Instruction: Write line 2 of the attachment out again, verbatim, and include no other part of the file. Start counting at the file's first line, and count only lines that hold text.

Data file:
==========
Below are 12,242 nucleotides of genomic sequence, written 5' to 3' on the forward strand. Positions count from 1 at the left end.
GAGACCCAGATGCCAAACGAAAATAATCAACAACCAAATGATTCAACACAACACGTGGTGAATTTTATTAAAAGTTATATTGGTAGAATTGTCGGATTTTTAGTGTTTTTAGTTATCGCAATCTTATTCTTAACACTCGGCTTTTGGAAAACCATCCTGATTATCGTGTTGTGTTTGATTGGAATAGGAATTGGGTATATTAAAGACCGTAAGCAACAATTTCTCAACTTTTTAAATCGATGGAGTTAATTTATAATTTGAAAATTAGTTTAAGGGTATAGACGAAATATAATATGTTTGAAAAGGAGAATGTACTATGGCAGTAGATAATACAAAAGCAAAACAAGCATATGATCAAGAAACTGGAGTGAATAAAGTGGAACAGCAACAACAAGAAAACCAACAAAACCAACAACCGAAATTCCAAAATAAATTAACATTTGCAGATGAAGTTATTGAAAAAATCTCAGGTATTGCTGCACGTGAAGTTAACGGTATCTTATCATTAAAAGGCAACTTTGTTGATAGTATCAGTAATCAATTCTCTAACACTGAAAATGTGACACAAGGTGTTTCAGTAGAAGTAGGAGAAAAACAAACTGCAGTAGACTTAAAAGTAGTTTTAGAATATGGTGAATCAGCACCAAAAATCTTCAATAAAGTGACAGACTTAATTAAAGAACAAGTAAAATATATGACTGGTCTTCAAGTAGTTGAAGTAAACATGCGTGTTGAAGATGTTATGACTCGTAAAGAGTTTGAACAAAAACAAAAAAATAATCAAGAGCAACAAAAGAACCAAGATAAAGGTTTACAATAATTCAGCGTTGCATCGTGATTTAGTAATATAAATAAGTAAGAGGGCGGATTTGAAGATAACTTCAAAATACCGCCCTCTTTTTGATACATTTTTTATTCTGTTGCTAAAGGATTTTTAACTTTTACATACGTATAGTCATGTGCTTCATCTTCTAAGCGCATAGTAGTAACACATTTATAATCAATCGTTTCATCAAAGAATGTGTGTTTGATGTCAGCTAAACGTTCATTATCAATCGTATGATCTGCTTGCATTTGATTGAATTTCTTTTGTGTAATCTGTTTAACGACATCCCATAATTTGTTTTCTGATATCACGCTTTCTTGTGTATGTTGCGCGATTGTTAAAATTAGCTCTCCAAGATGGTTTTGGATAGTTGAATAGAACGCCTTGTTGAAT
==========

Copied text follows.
GAGACCCAGATGCCAAACGAAAATAATCAACAACCAAATGATTCAACACAACACGTGGTGAATTTTATTAAAAGTTATATTGGTAGAATTGTCGGATTTTTAGTGTTTTTAGTTATCGCAATCTTATTCTTAACACTCGGCTTTTGGAAAACCATCCTGATTATCGTGTTGTGTTTGATTGGAATAGGAATTGGGTATATTAAAGACCGTAAGCAACAATTTCTCAACTTTTTAAATCGATGGAGTTAATTTATAATTTGAAAATTAGTTTAAGGGTATAGACGAAATATAATATGTTTGAAAAGGAGAATGTACTATGGCAGTAGATAATACAAAAGCAAAACAAGCATATGATCAAGAAACTGGAGTGAATAAAGTGGAACAGCAACAACAAGAAAACCAACAAAACCAACAACCGAAATTCCAAAATAAATTAACATTTGCAGATGAAGTTATTGAAAAAATCTCAGGTATTGCTGCACGTGAAGTTAACGGTATCTTATCATTAAAAGGCAACTTTGTTGATAGTATCAGTAATCAATTCTCTAACACTGAAAATGTGACACAAGGTGTTTCAGTAGAAGTAGGAGAAAAACAAACTGCAGTAGACTTAAAAGTAGTTTTAGAATATGGTGAATCAGCACCAAAAATCTTCAATAAAGTGACAGACTTAATTAAAGAACAAGTAAAATATATGACTGGTCTTCAAGTAGTTGAAGTAAACATGCGTGTTGAAGATGTTATGACTCGTAAAGAGTTTGAACAAAAACAAAAAAATAATCAAGAGCAACAAAAGAACCAAGATAAAGGTTTACAATAATTCAGCGTTGCATCGTGATTTAGTAATATAAATAAGTAAGAGGGCGGATTTGAAGATAACTTCAAAATACCGCCCTCTTTTTGATACATTTTTTATTCTGTTGCTAAAGGATTTTTAACTTTTACATACGTATAGTCATGTGCTTCATCTTCTAAGCGCATAGTAGTAACACATTTATAATCAATCGTTTCATCAAAGAATGTGTGTTTGATGTCAGCTAAACGTTCATTATCAATCGTATGATCTGCTTGCATTTGATTGAATTTCTTTTGTGTAATCTGTTTAACGACATCCCATAATTTGTTTTCTGATATCACGCTTTCTTGTGTATGTTGCGCGATTGTTAAAATTAGCTCTCCAAGATGGTTTTGGATAGTTGAATAGAACGCCTTGTTGAAT